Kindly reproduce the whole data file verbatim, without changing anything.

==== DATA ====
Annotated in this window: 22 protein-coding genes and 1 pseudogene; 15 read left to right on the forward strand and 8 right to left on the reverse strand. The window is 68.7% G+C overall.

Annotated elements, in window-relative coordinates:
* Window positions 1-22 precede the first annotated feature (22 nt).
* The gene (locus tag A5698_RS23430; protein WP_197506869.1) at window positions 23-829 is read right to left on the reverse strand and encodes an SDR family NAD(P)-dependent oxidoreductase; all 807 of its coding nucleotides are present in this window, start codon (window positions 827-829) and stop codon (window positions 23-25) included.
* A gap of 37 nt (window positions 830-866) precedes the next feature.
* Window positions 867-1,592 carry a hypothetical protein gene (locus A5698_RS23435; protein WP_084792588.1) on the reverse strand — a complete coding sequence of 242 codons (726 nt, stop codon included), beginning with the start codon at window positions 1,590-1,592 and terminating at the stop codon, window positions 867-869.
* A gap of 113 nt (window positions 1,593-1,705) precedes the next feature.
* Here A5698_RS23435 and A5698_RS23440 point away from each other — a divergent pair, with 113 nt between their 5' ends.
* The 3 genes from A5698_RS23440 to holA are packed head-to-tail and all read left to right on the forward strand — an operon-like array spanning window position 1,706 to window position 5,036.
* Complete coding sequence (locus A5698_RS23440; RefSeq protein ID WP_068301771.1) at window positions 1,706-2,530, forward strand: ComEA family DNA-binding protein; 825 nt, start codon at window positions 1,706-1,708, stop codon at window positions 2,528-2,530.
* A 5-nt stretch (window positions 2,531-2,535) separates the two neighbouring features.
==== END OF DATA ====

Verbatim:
Annotated in this window: 22 protein-coding genes and 1 pseudogene; 15 read left to right on the forward strand and 8 right to left on the reverse strand. The window is 68.7% G+C overall.

Annotated elements, in window-relative coordinates:
* Window positions 1-22 precede the first annotated feature (22 nt).
* The gene (locus tag A5698_RS23430; protein WP_197506869.1) at window positions 23-829 is read right to left on the reverse strand and encodes an SDR family NAD(P)-dependent oxidoreductase; all 807 of its coding nucleotides are present in this window, start codon (window positions 827-829) and stop codon (window positions 23-25) included.
* A gap of 37 nt (window positions 830-866) precedes the next feature.
* Window positions 867-1,592 carry a hypothetical protein gene (locus A5698_RS23435; protein WP_084792588.1) on the reverse strand — a complete coding sequence of 242 codons (726 nt, stop codon included), beginning with the start codon at window positions 1,590-1,592 and terminating at the stop codon, window positions 867-869.
* A gap of 113 nt (window positions 1,593-1,705) precedes the next feature.
* Here A5698_RS23435 and A5698_RS23440 point away from each other — a divergent pair, with 113 nt between their 5' ends.
* The 3 genes from A5698_RS23440 to holA are packed head-to-tail and all read left to right on the forward strand — an operon-like array spanning window position 1,706 to window position 5,036.
* Complete coding sequence (locus A5698_RS23440; RefSeq protein ID WP_068301771.1) at window positions 1,706-2,530, forward strand: ComEA family DNA-binding protein; 825 nt, start codon at window positions 1,706-1,708, stop codon at window positions 2,528-2,530.
* A 5-nt stretch (window positions 2,531-2,535) separates the two neighbouring features.